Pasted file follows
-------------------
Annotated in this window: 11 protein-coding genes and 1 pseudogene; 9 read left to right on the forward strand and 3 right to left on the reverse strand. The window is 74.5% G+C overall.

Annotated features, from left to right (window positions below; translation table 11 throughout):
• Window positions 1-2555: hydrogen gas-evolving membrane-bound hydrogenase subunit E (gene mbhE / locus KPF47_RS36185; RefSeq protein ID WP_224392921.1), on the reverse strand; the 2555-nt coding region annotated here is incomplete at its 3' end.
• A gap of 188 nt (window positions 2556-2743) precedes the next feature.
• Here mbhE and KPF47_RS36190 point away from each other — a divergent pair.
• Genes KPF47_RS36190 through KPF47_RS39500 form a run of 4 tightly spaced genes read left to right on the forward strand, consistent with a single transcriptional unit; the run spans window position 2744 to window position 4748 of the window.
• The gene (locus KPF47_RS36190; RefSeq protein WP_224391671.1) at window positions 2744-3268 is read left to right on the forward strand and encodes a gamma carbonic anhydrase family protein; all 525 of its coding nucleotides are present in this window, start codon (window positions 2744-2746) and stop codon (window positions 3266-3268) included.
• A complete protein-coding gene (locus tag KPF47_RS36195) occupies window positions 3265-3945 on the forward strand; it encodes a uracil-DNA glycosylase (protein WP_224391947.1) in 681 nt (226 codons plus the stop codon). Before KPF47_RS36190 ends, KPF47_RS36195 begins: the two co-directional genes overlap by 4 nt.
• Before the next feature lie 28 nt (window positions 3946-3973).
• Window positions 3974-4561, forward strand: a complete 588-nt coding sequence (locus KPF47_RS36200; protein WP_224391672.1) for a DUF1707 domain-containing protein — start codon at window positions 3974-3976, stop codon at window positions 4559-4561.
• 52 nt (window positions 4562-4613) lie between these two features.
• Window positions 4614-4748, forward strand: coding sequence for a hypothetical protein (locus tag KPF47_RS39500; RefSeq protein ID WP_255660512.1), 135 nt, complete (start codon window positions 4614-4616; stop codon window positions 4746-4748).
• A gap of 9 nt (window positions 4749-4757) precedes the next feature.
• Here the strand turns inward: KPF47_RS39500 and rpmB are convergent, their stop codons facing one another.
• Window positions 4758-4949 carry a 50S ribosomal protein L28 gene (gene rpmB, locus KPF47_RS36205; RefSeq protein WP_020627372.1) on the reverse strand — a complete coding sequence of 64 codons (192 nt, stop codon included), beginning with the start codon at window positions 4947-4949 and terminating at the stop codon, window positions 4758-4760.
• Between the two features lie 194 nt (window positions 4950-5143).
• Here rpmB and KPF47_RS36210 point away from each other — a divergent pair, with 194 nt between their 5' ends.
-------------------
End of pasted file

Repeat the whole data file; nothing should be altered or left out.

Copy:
Annotated in this window: 11 protein-coding genes and 1 pseudogene; 9 read left to right on the forward strand and 3 right to left on the reverse strand. The window is 74.5% G+C overall.

Annotated features, from left to right (window positions below; translation table 11 throughout):
• Window positions 1-2555: hydrogen gas-evolving membrane-bound hydrogenase subunit E (gene mbhE / locus KPF47_RS36185; RefSeq protein ID WP_224392921.1), on the reverse strand; the 2555-nt coding region annotated here is incomplete at its 3' end.
• A gap of 188 nt (window positions 2556-2743) precedes the next feature.
• Here mbhE and KPF47_RS36190 point away from each other — a divergent pair.
• Genes KPF47_RS36190 through KPF47_RS39500 form a run of 4 tightly spaced genes read left to right on the forward strand, consistent with a single transcriptional unit; the run spans window position 2744 to window position 4748 of the window.
• The gene (locus KPF47_RS36190; RefSeq protein WP_224391671.1) at window positions 2744-3268 is read left to right on the forward strand and encodes a gamma carbonic anhydrase family protein; all 525 of its coding nucleotides are present in this window, start codon (window positions 2744-2746) and stop codon (window positions 3266-3268) included.
• A complete protein-coding gene (locus tag KPF47_RS36195) occupies window positions 3265-3945 on the forward strand; it encodes a uracil-DNA glycosylase (protein WP_224391947.1) in 681 nt (226 codons plus the stop codon). Before KPF47_RS36190 ends, KPF47_RS36195 begins: the two co-directional genes overlap by 4 nt.
• Before the next feature lie 28 nt (window positions 3946-3973).
• Window positions 3974-4561, forward strand: a complete 588-nt coding sequence (locus KPF47_RS36200; protein WP_224391672.1) for a DUF1707 domain-containing protein — start codon at window positions 3974-3976, stop codon at window positions 4559-4561.
• 52 nt (window positions 4562-4613) lie between these two features.
• Window positions 4614-4748, forward strand: coding sequence for a hypothetical protein (locus tag KPF47_RS39500; RefSeq protein ID WP_255660512.1), 135 nt, complete (start codon window positions 4614-4616; stop codon window positions 4746-4748).
• A gap of 9 nt (window positions 4749-4757) precedes the next feature.
• Here the strand turns inward: KPF47_RS39500 and rpmB are convergent, their stop codons facing one another.
• Window positions 4758-4949 carry a 50S ribosomal protein L28 gene (gene rpmB, locus KPF47_RS36205; RefSeq protein WP_020627372.1) on the reverse strand — a complete coding sequence of 64 codons (192 nt, stop codon included), beginning with the start codon at window positions 4947-4949 and terminating at the stop codon, window positions 4758-4760.
• Between the two features lie 194 nt (window positions 4950-5143).
• Here rpmB and KPF47_RS36210 point away from each other — a divergent pair, with 194 nt between their 5' ends.